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I hav'nt had the tender off my Evening star, but normally there's plenty of room for a sound decoder, you just need to cut away bit and bobs and make a false floor of the coal load, as I did with my Hornby 9F's.
What you need to know is the height of the speakers as they are normally the problem to get in.
speaker postn
I would'nt go larger than 20mm in the 9F.
 

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DT
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Discussion Starter · #4 ·
QUOTE (neil_s_wood @ 31 Jul 2006, 19:05) <{POST_SNAPBACK}>Doug, did you think there was enough room for a sound decoder to be installed in the tender? The reason I ask is that with the A3 the tender was full of detail under the coal which excluded this.


There is detailed coal chute under the dummy coal load, but that shouldn't be too much of a problem to remove with a Dremel if you're adding sound.
 

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what sound decoder are you using for the 9F (and the A3)? I wasn't aware there were any UK steam sound decoders.

Tony T
Bungendore NSW
 

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Bachmann 'Evening Star' launched at National Railway Museum

On the 28th July, Bachmann Europe Plc launched its 9F Class 2-10-0 locomotive 'Evening Star' alongside the real locomotive at the National Railway Museum at York.

Graham Hubbard, Managing Director of Bachmann Europe Plc handed over the first 9F off the production line to The National Railway Museum during a short ceremony.

Graham Hubbard said "the 9Fs were amazing locomotives, with 251 being built. 'Evening Star' was the last locomotive to be built for British Railways and as a result has become an important part of British Railways history. Named at Swindon Works in March 1960, it was the only member of the Class to be painted in lined green livery and as it was the last steam locomotive built, Swindon works completed it in true Great Western tradition. We were delighted to work with the National Railway Museum on this project and the locomotive forms part of our NRM Heritage Range. A donation will be made on every locomotive sold which will be used towards the restoration of 'Flying Scotsman' now in the care of the National Railway Museum".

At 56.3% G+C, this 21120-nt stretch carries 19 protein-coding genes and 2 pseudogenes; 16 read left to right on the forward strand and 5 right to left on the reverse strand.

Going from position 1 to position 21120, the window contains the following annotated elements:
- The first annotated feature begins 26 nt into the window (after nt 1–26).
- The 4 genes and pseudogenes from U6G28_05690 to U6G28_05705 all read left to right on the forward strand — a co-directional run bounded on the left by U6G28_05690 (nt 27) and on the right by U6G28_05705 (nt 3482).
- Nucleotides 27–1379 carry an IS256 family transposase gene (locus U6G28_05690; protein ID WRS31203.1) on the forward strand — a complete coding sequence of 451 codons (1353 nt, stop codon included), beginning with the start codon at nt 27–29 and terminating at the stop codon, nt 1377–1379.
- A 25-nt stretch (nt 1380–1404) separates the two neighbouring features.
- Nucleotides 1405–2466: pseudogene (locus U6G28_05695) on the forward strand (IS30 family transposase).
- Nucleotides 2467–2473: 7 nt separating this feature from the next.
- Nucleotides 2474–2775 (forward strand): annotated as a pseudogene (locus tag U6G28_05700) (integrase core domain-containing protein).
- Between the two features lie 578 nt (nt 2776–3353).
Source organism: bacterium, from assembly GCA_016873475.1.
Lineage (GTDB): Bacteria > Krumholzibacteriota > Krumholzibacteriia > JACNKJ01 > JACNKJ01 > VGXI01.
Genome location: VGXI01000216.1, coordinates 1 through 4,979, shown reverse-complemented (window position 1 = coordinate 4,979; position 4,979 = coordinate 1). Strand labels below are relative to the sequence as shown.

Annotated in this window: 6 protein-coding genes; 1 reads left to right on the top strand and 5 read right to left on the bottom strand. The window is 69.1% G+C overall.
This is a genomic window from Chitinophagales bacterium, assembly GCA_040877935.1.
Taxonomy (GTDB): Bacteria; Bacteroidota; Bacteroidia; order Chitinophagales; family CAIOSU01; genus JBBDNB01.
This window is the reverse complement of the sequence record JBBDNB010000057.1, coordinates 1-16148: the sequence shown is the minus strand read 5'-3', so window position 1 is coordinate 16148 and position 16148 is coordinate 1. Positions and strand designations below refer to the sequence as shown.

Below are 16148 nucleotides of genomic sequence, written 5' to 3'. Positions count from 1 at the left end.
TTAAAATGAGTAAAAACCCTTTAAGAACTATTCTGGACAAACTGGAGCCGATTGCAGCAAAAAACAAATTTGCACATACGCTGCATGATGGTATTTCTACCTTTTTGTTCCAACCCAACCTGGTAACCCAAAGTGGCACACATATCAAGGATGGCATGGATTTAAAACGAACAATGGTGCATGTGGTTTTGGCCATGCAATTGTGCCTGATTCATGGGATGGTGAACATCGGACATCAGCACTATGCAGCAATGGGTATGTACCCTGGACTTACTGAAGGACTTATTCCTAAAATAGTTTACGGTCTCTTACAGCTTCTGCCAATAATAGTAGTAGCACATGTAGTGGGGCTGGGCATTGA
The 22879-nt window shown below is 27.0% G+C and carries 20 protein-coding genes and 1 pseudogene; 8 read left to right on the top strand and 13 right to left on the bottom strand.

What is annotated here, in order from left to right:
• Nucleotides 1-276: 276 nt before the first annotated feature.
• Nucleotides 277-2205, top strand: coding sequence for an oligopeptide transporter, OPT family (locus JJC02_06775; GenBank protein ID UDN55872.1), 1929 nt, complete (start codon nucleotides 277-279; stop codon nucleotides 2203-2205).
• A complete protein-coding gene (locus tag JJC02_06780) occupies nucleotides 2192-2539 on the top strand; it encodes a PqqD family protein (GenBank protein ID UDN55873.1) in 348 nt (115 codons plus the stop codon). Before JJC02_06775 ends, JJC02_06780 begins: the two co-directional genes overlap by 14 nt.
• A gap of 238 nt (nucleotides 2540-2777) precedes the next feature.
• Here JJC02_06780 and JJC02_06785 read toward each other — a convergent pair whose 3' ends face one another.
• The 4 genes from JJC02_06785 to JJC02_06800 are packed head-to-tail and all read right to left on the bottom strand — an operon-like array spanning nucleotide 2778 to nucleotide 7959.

Amongst the guests attending was Jim Carter who fired and drove 9F locomotives from depots around the North West. Jim is better known as the footplate cameraman, having taken many stunning images during the steam age from vantage points unavailable to many photographers.


Graham Hubbard (right) presents the first 'Evening Star' to Brian Greenwood a Trustee of the NRM


Jim Carter (left) receiving a 9F model from Graham Hubbard
 

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Anyone want to see open heart surgery done on a Bachmann 9F?

I had a problem that I encountered whilst reviewing my model. Perhaps you noticed, but I didn't run the loco and report how it went. This was because when I put it on the track to test it, it didn't work. Intermittent movement followed by a block then free-spinning motor - the signs of a stripped gear.

I wasn't going to send this back as there were no more in the shop, so I thought that I'd take a look myself. I opened the model up like so:


This model has 6 gears transmitting the motor's power to the 2nd and 3rd driving axles:


And found the problem in the gear box. The 4th gear had a tooth missing:


I asked Bachmann to send me a replacement which they kindly did. Trouble was that it was not the right gear. They sent a couple of other ones instead of the broken one. I thought that the replacement part number (850-013) had all the gears in it, I was mistaken. Anyway I ground down the flanges and thinned it down a bit and it fitted fine. Not exactly the right diameter, slightly smaller, but it does work.


So the model now runs. The gentleman at the Bachmann service department was very nice, but did say:
"it's obvious from your email that you didn't look at the accompanying sheet that we put effort in to producing. The forthcoming DCC Onboard locos are going to have some very important warnings so let's hope the buyers take note of the advise that we're giving before they use their models!"